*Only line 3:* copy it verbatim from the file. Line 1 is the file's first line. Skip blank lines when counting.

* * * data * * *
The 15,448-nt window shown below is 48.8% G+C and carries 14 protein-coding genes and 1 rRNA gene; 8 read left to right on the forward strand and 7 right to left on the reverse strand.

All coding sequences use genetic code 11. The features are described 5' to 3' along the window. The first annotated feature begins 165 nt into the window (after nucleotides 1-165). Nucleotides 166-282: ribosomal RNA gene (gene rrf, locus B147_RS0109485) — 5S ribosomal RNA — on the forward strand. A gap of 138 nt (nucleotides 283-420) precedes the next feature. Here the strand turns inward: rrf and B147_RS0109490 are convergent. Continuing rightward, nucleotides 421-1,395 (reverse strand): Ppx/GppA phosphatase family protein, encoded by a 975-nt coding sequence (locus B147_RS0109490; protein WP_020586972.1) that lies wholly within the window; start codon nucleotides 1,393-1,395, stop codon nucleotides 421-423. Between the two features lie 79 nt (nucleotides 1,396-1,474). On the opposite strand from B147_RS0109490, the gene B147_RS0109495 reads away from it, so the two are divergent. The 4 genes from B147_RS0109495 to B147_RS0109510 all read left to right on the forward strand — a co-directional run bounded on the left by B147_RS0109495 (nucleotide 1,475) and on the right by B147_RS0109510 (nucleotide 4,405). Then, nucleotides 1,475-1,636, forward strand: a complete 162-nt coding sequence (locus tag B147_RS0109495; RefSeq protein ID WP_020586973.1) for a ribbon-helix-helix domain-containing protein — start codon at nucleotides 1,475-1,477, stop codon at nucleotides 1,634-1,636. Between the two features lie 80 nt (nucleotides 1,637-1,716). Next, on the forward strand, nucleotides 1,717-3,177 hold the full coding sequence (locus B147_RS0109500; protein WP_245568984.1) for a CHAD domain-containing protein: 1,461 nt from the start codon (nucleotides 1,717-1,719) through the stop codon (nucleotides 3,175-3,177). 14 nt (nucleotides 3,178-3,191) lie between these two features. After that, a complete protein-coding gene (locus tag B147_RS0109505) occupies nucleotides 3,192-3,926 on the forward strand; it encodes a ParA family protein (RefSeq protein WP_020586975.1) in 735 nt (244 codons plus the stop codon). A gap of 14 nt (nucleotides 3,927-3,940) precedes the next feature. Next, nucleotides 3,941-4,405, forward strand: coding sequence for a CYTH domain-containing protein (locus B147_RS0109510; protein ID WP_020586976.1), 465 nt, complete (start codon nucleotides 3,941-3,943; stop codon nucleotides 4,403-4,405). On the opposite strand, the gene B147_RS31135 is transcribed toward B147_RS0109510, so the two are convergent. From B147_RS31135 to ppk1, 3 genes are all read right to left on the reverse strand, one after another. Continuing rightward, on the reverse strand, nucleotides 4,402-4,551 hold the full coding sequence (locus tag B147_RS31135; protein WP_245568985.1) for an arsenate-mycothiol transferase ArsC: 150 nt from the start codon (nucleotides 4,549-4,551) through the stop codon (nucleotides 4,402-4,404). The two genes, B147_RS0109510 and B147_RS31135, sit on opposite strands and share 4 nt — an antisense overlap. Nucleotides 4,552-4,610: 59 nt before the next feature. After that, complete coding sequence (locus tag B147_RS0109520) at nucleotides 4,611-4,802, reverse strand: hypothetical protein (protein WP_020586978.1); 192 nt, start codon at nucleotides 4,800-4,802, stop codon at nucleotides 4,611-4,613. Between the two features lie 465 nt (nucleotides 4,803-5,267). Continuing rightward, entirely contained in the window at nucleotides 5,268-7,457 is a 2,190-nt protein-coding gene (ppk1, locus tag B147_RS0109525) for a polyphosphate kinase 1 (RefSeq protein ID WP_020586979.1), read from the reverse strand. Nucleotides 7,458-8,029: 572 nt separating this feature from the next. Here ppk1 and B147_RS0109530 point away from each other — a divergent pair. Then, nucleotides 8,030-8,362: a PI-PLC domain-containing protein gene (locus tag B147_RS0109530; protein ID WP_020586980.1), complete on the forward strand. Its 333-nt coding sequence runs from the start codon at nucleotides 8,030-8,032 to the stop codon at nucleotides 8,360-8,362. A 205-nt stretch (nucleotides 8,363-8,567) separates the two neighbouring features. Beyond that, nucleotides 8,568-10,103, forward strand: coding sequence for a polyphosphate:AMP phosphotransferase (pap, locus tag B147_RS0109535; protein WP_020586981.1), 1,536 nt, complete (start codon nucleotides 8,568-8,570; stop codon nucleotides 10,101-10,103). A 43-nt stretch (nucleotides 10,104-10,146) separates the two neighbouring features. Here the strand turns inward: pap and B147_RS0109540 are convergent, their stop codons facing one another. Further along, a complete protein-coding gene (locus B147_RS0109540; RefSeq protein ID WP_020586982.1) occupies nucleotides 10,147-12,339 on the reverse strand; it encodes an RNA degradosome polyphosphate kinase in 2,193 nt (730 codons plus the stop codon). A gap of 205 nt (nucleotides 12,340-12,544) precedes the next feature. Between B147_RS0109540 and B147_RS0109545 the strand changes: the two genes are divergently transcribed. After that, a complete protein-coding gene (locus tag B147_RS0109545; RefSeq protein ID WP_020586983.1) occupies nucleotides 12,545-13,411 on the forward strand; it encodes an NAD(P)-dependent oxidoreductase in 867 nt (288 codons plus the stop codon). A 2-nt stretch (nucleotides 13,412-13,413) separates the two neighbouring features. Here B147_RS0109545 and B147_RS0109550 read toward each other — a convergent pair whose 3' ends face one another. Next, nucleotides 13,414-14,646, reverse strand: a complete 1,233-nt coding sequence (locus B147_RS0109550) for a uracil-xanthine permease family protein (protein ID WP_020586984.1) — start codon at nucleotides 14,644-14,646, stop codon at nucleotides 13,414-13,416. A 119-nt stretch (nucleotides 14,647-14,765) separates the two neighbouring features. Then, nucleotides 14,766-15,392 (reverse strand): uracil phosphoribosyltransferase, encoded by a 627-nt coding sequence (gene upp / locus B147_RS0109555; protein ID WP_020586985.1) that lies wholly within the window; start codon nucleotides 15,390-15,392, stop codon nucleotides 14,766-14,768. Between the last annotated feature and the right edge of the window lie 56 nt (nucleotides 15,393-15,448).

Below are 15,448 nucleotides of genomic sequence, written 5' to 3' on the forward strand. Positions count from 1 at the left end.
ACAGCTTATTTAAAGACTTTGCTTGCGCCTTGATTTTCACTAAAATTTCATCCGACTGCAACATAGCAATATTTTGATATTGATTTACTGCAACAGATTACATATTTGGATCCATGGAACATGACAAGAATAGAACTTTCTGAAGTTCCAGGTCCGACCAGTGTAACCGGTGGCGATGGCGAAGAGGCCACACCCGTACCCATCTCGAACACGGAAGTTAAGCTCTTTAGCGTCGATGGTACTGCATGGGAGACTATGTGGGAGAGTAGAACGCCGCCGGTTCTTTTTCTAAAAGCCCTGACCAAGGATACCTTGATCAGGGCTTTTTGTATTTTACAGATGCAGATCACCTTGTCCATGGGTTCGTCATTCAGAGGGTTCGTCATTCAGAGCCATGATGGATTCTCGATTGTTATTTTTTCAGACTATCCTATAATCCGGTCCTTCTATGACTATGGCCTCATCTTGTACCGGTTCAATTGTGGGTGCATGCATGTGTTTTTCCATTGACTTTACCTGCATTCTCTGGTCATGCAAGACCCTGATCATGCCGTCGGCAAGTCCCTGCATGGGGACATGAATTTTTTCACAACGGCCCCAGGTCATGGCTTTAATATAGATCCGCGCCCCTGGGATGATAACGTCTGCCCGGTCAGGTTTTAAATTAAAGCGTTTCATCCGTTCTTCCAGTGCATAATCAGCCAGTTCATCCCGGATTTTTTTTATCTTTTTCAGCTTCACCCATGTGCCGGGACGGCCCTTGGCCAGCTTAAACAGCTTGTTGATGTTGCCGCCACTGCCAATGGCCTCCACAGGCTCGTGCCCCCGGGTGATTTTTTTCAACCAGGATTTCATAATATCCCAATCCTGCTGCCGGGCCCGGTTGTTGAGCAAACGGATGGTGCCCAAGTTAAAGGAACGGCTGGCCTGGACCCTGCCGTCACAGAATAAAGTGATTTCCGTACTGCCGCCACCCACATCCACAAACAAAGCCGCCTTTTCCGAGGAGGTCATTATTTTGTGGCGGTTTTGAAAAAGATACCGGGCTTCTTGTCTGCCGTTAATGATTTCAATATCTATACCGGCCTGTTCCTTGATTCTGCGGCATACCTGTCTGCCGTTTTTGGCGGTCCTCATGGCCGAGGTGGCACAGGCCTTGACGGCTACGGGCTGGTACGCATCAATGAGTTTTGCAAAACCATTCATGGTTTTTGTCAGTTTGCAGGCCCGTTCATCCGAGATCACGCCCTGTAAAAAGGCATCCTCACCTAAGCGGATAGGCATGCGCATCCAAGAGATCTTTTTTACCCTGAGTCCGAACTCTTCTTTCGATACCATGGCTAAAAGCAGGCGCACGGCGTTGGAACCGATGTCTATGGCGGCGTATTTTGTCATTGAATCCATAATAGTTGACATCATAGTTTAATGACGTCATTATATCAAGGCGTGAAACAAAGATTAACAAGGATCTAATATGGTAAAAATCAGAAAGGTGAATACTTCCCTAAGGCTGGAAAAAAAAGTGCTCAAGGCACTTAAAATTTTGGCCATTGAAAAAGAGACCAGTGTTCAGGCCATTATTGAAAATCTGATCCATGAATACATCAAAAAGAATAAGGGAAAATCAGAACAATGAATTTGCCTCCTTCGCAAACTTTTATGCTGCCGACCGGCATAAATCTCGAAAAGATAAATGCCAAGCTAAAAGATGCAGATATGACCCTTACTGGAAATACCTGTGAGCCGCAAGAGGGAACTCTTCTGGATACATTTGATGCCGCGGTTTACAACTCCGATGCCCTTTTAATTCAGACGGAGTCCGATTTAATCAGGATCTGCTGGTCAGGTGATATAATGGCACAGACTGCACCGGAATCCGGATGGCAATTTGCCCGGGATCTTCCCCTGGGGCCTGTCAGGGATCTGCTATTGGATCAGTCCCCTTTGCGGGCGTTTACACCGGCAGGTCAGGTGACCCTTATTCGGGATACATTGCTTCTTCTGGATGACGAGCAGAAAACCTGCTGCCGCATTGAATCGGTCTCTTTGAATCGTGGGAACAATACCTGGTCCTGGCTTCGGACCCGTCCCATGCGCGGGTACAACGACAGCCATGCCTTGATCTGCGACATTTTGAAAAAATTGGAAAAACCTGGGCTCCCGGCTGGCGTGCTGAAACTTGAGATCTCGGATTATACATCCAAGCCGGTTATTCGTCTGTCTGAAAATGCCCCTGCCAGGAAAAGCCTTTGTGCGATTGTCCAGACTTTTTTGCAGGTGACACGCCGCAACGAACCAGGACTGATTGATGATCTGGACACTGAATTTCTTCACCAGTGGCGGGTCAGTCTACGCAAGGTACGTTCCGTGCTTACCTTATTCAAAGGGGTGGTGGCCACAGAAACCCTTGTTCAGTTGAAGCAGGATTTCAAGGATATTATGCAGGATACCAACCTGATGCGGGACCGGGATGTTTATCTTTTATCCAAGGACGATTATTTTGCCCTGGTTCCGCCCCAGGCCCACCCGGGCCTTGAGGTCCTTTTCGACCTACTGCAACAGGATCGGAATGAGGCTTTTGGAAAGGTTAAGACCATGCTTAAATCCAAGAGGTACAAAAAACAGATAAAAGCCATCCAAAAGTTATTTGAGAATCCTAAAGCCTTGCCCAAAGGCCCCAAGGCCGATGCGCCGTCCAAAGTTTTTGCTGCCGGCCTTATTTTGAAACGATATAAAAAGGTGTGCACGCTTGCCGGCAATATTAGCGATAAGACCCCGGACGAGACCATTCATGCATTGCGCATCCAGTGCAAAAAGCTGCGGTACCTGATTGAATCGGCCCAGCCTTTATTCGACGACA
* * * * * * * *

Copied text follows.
Below are 15,448 nucleotides of genomic sequence, written 5' to 3' on the forward strand. Positions count from 1 at the left end.